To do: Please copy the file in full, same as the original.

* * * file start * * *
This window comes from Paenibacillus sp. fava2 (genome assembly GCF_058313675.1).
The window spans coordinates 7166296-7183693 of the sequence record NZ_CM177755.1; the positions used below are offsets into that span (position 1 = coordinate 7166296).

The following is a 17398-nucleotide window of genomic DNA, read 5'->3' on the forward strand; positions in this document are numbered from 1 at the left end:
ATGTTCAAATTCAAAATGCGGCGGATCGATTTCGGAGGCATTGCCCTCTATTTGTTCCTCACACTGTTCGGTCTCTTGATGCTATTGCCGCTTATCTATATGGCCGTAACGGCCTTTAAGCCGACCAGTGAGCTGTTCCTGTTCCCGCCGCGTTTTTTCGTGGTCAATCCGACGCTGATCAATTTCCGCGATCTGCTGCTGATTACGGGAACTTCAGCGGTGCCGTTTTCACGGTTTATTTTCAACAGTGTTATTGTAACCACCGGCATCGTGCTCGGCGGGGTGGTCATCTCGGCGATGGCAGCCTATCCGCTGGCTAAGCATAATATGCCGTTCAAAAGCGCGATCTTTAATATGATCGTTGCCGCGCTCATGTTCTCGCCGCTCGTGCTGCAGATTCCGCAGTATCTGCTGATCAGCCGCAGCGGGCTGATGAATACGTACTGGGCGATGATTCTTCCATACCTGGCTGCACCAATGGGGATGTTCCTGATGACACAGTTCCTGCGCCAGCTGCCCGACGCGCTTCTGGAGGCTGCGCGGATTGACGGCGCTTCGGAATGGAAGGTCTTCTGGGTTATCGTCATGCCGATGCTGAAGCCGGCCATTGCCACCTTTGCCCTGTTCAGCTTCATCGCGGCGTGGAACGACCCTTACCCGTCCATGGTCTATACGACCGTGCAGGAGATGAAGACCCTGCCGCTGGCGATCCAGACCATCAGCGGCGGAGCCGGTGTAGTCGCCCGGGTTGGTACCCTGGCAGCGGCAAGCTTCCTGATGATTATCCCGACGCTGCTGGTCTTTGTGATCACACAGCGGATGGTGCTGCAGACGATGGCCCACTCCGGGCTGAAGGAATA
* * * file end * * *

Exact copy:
This window comes from Paenibacillus sp. fava2 (genome assembly GCF_058313675.1).
The window spans coordinates 7166296-7183693 of the sequence record NZ_CM177755.1; the positions used below are offsets into that span (position 1 = coordinate 7166296).

The following is a 17398-nucleotide window of genomic DNA, read 5'->3' on the forward strand; positions in this document are numbered from 1 at the left end:
ATGTTCAAATTCAAAATGCGGCGGATCGATTTCGGAGGCATTGCCCTCTATTTGTTCCTCACACTGTTCGGTCTCTTGATGCTATTGCCGCTTATCTATATGGCCGTAACGGCCTTTAAGCCGACCAGTGAGCTGTTCCTGTTCCCGCCGCGTTTTTTCGTGGTCAATCCGACGCTGATCAATTTCCGCGATCTGCTGCTGATTACGGGAACTTCAGCGGTGCCGTTTTCACGGTTTATTTTCAACAGTGTTATTGTAACCACCGGCATCGTGCTCGGCGGGGTGGTCATCTCGGCGATGGCAGCCTATCCGCTGGCTAAGCATAATATGCCGTTCAAAAGCGCGATCTTTAATATGATCGTTGCCGCGCTCATGTTCTCGCCGCTCGTGCTGCAGATTCCGCAGTATCTGCTGATCAGCCGCAGCGGGCTGATGAATACGTACTGGGCGATGATTCTTCCATACCTGGCTGCACCAATGGGGATGTTCCTGATGACACAGTTCCTGCGCCAGCTGCCCGACGCGCTTCTGGAGGCTGCGCGGATTGACGGCGCTTCGGAATGGAAGGTCTTCTGGGTTATCGTCATGCCGATGCTGAAGCCGGCCATTGCCACCTTTGCCCTGTTCAGCTTCATCGCGGCGTGGAACGACCCTTACCCGTCCATGGTCTATACGACCGTGCAGGAGATGAAGACCCTGCCGCTGGCGATCCAGACCATCAGCGGCGGAGCCGGTGTAGTCGCCCGGGTTGGTACCCTGGCAGCGGCAAGCTTCCTGATGATTATCCCGACGCTGCTGGTCTTTGTGATCACACAGCGGATGGTGCTGCAGACGATGGCCCACTCCGGGCTGAAGGAATA